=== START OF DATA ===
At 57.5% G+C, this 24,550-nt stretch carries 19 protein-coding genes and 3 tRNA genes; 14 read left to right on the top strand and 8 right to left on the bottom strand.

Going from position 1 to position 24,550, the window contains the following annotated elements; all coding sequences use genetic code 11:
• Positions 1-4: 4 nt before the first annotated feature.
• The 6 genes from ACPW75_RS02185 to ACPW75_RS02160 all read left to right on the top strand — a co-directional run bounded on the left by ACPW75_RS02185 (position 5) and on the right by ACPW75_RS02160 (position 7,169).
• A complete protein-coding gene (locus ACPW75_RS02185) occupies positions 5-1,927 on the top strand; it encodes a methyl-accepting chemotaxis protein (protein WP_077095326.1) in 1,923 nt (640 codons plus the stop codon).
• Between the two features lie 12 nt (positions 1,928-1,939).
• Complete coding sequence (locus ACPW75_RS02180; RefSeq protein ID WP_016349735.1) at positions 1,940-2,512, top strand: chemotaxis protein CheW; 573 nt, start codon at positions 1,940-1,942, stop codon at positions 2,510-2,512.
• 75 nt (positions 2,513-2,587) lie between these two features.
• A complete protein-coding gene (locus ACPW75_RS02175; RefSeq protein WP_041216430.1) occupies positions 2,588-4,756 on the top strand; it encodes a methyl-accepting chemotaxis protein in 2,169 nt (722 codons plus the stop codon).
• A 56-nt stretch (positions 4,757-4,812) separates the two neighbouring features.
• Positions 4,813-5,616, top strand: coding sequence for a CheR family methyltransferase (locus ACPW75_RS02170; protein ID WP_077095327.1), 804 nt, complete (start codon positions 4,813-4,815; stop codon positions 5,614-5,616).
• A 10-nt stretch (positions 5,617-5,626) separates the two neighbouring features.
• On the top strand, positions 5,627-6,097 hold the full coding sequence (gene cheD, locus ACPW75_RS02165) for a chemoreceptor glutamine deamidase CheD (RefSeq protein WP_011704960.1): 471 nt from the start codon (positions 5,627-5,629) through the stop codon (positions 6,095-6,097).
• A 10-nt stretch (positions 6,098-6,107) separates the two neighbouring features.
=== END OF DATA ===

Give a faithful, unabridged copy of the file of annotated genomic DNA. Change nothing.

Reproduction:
At 57.5% G+C, this 24,550-nt stretch carries 19 protein-coding genes and 3 tRNA genes; 14 read left to right on the top strand and 8 right to left on the bottom strand.

Going from position 1 to position 24,550, the window contains the following annotated elements; all coding sequences use genetic code 11:
• Positions 1-4: 4 nt before the first annotated feature.
• The 6 genes from ACPW75_RS02185 to ACPW75_RS02160 all read left to right on the top strand — a co-directional run bounded on the left by ACPW75_RS02185 (position 5) and on the right by ACPW75_RS02160 (position 7,169).
• A complete protein-coding gene (locus ACPW75_RS02185) occupies positions 5-1,927 on the top strand; it encodes a methyl-accepting chemotaxis protein (protein WP_077095326.1) in 1,923 nt (640 codons plus the stop codon).
• Between the two features lie 12 nt (positions 1,928-1,939).
• Complete coding sequence (locus ACPW75_RS02180; RefSeq protein ID WP_016349735.1) at positions 1,940-2,512, top strand: chemotaxis protein CheW; 573 nt, start codon at positions 1,940-1,942, stop codon at positions 2,510-2,512.
• 75 nt (positions 2,513-2,587) lie between these two features.
• A complete protein-coding gene (locus ACPW75_RS02175; RefSeq protein WP_041216430.1) occupies positions 2,588-4,756 on the top strand; it encodes a methyl-accepting chemotaxis protein in 2,169 nt (722 codons plus the stop codon).
• A 56-nt stretch (positions 4,757-4,812) separates the two neighbouring features.
• Positions 4,813-5,616, top strand: coding sequence for a CheR family methyltransferase (locus ACPW75_RS02170; protein ID WP_077095327.1), 804 nt, complete (start codon positions 4,813-4,815; stop codon positions 5,614-5,616).
• A 10-nt stretch (positions 5,617-5,626) separates the two neighbouring features.
• On the top strand, positions 5,627-6,097 hold the full coding sequence (gene cheD, locus ACPW75_RS02165) for a chemoreceptor glutamine deamidase CheD (RefSeq protein WP_011704960.1): 471 nt from the start codon (positions 5,627-5,629) through the stop codon (positions 6,095-6,097).
• A 10-nt stretch (positions 6,098-6,107) separates the two neighbouring features.